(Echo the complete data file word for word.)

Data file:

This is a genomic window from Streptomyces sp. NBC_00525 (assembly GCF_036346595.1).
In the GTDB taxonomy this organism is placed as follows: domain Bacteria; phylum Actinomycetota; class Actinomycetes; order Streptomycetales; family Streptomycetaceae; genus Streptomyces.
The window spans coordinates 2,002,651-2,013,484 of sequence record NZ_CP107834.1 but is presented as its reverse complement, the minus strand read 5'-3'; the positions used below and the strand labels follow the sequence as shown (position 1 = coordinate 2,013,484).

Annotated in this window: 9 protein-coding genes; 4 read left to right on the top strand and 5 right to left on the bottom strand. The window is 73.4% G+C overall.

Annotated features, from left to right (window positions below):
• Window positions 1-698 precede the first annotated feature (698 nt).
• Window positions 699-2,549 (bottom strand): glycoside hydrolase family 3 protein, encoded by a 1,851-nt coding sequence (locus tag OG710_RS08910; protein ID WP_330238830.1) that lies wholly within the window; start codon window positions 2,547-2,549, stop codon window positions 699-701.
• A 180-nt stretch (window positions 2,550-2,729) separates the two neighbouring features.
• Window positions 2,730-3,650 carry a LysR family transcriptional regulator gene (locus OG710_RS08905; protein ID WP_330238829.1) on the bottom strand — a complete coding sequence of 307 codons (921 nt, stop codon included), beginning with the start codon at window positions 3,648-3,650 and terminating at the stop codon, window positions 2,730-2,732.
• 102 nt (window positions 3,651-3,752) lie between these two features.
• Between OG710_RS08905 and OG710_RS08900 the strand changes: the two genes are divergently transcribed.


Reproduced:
This is a genomic window from Streptomyces sp. NBC_00525 (assembly GCF_036346595.1).
In the GTDB taxonomy this organism is placed as follows: domain Bacteria; phylum Actinomycetota; class Actinomycetes; order Streptomycetales; family Streptomycetaceae; genus Streptomyces.
The window spans coordinates 2,002,651-2,013,484 of sequence record NZ_CP107834.1 but is presented as its reverse complement, the minus strand read 5'-3'; the positions used below and the strand labels follow the sequence as shown (position 1 = coordinate 2,013,484).

Annotated in this window: 9 protein-coding genes; 4 read left to right on the top strand and 5 right to left on the bottom strand. The window is 73.4% G+C overall.

Annotated features, from left to right (window positions below):
• Window positions 1-698 precede the first annotated feature (698 nt).
• Window positions 699-2,549 (bottom strand): glycoside hydrolase family 3 protein, encoded by a 1,851-nt coding sequence (locus tag OG710_RS08910; protein ID WP_330238830.1) that lies wholly within the window; start codon window positions 2,547-2,549, stop codon window positions 699-701.
• A 180-nt stretch (window positions 2,550-2,729) separates the two neighbouring features.
• Window positions 2,730-3,650 carry a LysR family transcriptional regulator gene (locus OG710_RS08905; protein ID WP_330238829.1) on the bottom strand — a complete coding sequence of 307 codons (921 nt, stop codon included), beginning with the start codon at window positions 3,648-3,650 and terminating at the stop codon, window positions 2,730-2,732.
• 102 nt (window positions 3,651-3,752) lie between these two features.
• Between OG710_RS08905 and OG710_RS08900 the strand changes: the two genes are divergently transcribed.